▪ an annual review

There will be an annual review of your salary.

▪ an independent review

Their findings have been confirmed by a recent independent review.

▪ an internal review (=one that an organization carries out on itself)

The Army is conducting an internal review.

▪ judicial review (=examination by a judge)

The case is likely to go to judicial review.

▪ a policy review

The policy review proposed radical changes to the system.

▪ a spending review

Extra money was promised in last summer’s spending review.

■ review + NOUN

▪ a review body/committee/panel/board

We will set up a pay review body for all staff.

▪ a review process

We cannot comment until the review process is over.

• • •

THESAURUS

▪ article a piece of writing in a newspaper or magazine about a particular subject:

Greg began his career writing articles for the college magazine.

|

an interesting newspaper article

▪ story an article in a newspaper about a recent event, especially one that a lot of people find interesting or exciting:

a front-page story

|

I read a newspaper story about the crash.

|

The local paper ran a story (=published a story) about the festival.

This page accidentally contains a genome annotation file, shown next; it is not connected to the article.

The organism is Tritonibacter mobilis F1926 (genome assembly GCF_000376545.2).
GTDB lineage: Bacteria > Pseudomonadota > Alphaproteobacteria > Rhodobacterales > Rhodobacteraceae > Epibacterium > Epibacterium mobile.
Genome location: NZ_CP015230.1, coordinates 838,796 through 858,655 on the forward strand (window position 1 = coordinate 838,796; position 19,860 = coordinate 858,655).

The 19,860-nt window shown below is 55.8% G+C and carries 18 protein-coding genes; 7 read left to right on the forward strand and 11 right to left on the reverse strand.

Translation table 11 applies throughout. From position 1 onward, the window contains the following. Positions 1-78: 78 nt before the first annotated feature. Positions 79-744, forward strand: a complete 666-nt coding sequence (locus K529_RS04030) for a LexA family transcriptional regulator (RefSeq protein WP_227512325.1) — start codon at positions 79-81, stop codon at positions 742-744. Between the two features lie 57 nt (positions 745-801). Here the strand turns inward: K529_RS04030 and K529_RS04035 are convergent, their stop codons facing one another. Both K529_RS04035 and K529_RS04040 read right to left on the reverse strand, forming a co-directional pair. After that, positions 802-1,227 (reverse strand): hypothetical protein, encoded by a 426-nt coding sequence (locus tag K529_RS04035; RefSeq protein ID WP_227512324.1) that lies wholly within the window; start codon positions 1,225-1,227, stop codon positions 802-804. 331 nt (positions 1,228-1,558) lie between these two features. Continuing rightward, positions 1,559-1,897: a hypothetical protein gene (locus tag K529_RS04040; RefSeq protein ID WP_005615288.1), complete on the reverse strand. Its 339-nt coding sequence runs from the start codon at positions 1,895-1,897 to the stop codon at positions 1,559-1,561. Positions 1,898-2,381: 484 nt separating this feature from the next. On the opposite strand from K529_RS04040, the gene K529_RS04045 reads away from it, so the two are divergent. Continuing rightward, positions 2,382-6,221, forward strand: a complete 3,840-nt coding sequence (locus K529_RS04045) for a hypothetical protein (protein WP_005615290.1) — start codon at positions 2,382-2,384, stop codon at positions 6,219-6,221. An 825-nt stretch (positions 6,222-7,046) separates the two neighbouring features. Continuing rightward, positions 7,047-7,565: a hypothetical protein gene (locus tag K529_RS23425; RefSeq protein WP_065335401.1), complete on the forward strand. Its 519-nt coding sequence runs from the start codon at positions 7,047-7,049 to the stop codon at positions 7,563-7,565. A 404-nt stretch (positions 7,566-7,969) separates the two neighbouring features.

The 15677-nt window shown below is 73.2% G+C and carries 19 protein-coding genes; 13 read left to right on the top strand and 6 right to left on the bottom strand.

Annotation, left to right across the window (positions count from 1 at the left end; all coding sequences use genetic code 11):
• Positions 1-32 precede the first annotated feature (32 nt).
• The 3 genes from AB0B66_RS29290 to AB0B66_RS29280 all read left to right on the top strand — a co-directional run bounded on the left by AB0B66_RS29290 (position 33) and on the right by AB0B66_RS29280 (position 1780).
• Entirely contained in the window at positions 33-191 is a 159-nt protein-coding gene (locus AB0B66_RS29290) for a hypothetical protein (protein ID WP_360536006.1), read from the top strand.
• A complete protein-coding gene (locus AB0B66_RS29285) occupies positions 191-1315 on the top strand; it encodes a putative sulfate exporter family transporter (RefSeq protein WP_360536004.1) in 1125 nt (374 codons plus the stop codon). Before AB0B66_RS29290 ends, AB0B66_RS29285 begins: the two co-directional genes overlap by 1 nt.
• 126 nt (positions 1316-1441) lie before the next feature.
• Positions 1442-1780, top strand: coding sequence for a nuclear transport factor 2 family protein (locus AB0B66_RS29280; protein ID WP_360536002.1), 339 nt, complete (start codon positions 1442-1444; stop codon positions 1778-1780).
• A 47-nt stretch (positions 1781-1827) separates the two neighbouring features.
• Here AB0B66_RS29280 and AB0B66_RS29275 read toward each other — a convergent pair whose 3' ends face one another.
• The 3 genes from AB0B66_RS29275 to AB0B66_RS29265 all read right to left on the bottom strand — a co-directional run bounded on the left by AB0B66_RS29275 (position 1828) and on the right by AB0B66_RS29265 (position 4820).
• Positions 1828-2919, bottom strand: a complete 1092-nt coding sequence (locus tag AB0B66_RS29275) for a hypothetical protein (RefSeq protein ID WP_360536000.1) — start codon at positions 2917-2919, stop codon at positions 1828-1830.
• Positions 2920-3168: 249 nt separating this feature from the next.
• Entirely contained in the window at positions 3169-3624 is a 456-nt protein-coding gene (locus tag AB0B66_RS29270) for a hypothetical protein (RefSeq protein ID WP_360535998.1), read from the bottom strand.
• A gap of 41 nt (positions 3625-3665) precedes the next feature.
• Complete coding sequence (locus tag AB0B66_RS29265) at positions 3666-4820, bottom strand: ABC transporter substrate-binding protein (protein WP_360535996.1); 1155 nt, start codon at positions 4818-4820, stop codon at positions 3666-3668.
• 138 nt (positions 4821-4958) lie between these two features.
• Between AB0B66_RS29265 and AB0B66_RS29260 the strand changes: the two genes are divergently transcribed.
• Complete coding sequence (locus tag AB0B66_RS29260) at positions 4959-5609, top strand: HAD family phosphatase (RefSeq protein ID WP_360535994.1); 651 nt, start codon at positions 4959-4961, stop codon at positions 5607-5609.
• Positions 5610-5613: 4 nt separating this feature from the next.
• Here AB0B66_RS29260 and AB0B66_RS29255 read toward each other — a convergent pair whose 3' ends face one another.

▪ piece a short article in a newspaper or magazine:

I’ve written a couple of pieces for the New York Times magazine.

|

The piece was first published in the Observer.

▪ feature a special article about a particular subject, often with photographs and continuing for several pages:

They had a special feature on Croatia.

|

The paper did a big feature on growing your own food.

▪ review an article in a newspaper or magazine about a book, play, product, hotel etc, giving someone’s opinion of it:

The play had rave reviews (=people liked it a lot - an informal use) .

|

Did you see the review of the new Coldplay album?

▪ column an article by a particular writer that appears regularly in a newspaper or magazine:

He has a weekly column in the TImes.

|

She writes a newspaper column on gardening.

▪ editorial a piece of writing in a newspaper that gives the personal opinion of the editor about something that is in the news:

Several years ago the New York Times published an editorial stating that the appropriate minimum wage is $0.00.

▪ cutting British English an article that has been cut from a newspaper or magazine:

His mother has kept all his old press cuttings.

II. review 2 S3 W3 BrE AmE verb [transitive]

[ Word Family: noun : ↑ view , ↑ overview , ↑ preview , ↑ review , ↑ viewer , ↑ reviewer ; verb : ↑ view , ↑ preview , ↑ review ]

[ Sense 1-2, 4-5: Date: 1600-1700 ; Origin: ⇨ ↑ review 1 ]

[ Sense 3: Date: 1500-1600 ; Origin: view ]

1 . to examine, consider, and judge a situation or process carefully in order to see if changes are necessary ⇨ evaluate , analyse :

We will review your situation and decide how we can help you.

The decision will be reviewed by the Supreme Court.